Estate Planning: Revocable Living Trusts vs. Wills - Part One

What is a Revocable Living Trust?

The American Bar Association (ABA) website states… “The term ‘living trust’ is generally used to describe a trust that you create during your lifetime. A living trust can help you manage your assets or protect you should you become ill, disabled or simply challenged by the symptoms of aging.” It should be noted here that a “Revocable Living Trust” is also known as a “Living Trust,” and I will use the terms interchangeably.

The ABA website goes on to state that… “A ‘living trust’ is legally in existence during your lifetime, has a trustee who currently serves, and owns property which (generally) you have transferred to it during your lifetime. While you are living, the trustee (who may be you, although a co-trustee might also be named along with you) is generally responsible for managing the property as you direct for your benefit. Upon your death, the trustee is generally directed to either distribute the trust property to your beneficiaries, or to continue to hold it and manage it for the benefit of your beneficiaries.”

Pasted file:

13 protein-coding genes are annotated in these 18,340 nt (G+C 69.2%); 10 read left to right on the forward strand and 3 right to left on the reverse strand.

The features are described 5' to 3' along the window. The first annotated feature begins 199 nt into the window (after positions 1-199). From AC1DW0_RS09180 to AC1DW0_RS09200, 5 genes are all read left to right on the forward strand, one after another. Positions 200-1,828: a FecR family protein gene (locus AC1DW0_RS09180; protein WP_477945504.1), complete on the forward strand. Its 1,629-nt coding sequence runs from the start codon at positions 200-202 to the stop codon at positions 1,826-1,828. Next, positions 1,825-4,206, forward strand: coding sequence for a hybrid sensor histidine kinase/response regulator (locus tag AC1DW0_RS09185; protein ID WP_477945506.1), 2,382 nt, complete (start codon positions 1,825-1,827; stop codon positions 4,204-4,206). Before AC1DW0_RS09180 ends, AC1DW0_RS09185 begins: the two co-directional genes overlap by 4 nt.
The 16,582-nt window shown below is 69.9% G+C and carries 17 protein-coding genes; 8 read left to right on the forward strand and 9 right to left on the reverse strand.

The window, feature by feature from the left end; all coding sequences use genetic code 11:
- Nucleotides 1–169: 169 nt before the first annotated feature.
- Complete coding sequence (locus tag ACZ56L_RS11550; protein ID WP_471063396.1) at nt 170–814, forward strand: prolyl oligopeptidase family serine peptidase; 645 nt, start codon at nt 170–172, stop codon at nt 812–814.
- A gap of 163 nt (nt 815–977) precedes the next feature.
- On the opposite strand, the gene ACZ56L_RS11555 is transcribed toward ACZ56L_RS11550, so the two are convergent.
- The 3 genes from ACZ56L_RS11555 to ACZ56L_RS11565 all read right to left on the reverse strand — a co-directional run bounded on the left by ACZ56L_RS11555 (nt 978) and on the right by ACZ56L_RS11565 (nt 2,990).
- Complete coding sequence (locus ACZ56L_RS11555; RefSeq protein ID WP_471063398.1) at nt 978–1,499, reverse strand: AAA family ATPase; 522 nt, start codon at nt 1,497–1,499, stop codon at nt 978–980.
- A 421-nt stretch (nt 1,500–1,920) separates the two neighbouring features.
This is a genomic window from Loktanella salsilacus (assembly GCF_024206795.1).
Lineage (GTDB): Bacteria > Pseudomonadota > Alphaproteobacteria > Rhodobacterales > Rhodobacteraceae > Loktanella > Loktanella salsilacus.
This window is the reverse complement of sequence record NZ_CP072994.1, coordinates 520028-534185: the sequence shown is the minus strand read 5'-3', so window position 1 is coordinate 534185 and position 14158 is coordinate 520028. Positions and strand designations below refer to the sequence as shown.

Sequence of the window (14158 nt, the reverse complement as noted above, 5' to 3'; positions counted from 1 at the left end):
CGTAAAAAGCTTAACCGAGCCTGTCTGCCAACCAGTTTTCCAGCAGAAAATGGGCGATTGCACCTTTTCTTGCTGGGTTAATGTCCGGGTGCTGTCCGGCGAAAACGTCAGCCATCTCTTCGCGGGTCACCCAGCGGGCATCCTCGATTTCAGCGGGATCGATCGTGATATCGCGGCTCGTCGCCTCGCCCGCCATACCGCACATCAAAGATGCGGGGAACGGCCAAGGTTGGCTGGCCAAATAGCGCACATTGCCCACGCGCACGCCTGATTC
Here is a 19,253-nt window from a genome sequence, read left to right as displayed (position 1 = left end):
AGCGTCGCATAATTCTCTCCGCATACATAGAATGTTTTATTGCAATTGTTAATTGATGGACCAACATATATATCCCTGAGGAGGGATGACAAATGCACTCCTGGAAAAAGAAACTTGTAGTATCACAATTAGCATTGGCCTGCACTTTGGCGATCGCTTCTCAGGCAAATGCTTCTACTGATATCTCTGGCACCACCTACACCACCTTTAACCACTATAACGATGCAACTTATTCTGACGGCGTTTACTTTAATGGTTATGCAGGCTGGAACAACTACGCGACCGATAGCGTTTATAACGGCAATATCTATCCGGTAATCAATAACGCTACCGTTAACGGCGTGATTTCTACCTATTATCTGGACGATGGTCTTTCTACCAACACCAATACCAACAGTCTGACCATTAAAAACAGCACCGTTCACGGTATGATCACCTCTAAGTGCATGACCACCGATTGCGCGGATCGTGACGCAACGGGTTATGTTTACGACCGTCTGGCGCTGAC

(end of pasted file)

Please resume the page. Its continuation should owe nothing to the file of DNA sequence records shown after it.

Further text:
Put more simply, as we often explain to our clients, a Living Trust is like having a bucket with instructions slapped on it. You can put assets in the bucket and take them out. The instructions state for whose benefit the assets can be used and how they can be used if you become incapacitated or die. You can change the instructions during your lifetime so long as you have capacity to do so.

That being stated, there may be some bells and whistles that can provide additional flexibility to the creator of the trust beyond what has been reviewed thus far, but the foregoing general descriptions are a good starting point for understanding the concept of what constitutes a Living Trust.

If you or anyone you know has any other questions regarding Living Trusts or Wills, please don’t hesitate to reach out to us. We are happy to be a resource to you. We can be reached at (203) 651-5521.